Doped by doctors
A RECENT ARTICLE in the media discussing anaesthetists’ decision to charge private rates for their services and to ignore the medical aid rates, highlights the desperate need to review the entire question of medical healthcare funding.
It’s important that patients realise that the money medical aids pay on their behalf, comes from the financial benefits they’ve negotiated with medical aids in terms of their agreed-on monthly contributions. From a practical and legal point of view, this is the patient’s money to be spent as the patient deems necessary. The medical aids are there to administer these funds according to a programme of payment as stipulated and regulated by Government.
There’s increasing evidence that this form of medical aid control of healthcare funding is failing. The issue with anaesthetists bears testimony to this. This failure will be further substantiated when the Risk Equalisation Fund is forced on medical aids by Government.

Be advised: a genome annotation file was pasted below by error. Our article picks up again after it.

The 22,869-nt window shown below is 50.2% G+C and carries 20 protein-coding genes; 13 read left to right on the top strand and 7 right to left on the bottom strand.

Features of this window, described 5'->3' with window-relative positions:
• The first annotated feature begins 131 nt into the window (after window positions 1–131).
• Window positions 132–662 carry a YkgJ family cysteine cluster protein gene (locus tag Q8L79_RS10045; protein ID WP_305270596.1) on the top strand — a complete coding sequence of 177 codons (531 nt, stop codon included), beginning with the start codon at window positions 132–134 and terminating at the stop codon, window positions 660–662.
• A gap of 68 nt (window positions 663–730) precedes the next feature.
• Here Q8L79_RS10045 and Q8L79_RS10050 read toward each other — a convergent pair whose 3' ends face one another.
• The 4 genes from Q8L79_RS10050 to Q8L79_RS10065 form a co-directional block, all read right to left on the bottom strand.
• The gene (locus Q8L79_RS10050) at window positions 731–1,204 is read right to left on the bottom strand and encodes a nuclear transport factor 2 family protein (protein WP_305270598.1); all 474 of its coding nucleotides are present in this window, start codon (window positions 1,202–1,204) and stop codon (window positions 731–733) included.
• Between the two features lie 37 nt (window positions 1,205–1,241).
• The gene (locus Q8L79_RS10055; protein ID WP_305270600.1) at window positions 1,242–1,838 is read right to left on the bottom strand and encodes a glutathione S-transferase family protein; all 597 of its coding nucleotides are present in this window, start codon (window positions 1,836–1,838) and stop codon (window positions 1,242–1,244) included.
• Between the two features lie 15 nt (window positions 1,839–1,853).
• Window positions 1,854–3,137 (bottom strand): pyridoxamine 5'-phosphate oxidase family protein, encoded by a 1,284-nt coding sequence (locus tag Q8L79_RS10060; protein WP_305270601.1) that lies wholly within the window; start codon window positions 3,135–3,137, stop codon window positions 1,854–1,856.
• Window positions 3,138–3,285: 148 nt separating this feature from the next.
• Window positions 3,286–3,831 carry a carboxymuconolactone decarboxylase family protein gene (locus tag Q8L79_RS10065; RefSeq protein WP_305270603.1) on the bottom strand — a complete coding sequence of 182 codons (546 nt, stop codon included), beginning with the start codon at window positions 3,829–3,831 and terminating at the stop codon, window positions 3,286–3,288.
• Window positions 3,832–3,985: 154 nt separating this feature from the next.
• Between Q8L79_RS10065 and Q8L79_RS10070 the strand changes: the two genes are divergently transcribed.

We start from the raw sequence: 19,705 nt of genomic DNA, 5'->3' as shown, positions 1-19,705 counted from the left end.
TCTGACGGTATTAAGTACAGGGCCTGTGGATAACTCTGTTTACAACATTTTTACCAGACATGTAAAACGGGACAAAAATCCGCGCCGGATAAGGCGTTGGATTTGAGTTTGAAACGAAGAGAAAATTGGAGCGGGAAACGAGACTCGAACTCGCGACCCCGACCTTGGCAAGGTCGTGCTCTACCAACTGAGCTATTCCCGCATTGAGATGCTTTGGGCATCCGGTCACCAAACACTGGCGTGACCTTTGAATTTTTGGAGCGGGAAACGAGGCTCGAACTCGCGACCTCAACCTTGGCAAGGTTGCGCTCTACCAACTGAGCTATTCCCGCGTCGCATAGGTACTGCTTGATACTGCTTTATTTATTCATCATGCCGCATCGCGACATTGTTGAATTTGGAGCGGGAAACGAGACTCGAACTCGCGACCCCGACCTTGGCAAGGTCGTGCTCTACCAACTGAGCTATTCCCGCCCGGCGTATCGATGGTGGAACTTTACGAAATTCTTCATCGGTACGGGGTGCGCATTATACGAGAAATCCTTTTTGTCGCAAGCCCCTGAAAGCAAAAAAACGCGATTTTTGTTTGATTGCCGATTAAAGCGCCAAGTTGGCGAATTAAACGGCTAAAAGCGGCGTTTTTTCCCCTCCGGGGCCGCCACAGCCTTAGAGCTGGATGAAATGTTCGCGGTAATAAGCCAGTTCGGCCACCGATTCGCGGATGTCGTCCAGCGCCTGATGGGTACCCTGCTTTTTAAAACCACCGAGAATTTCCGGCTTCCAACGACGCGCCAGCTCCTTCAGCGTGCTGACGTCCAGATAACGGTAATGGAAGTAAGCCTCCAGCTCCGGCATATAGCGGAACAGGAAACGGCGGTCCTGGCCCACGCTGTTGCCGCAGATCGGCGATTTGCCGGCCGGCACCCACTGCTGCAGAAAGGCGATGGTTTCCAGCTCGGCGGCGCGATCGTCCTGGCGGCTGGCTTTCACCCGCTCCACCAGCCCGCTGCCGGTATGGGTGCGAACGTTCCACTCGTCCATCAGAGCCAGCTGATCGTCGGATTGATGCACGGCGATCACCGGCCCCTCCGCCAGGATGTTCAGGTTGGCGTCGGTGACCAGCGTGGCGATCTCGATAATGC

What’s desperately needed is for medical aids to have their current format changed so that they become medical service advisers that’ll be in a better position to advise patients on their financial benefits, rather than targeting medical practitioners to “toe the line” to adhere to a Government stipulated cost for medical services. (Letter shortened)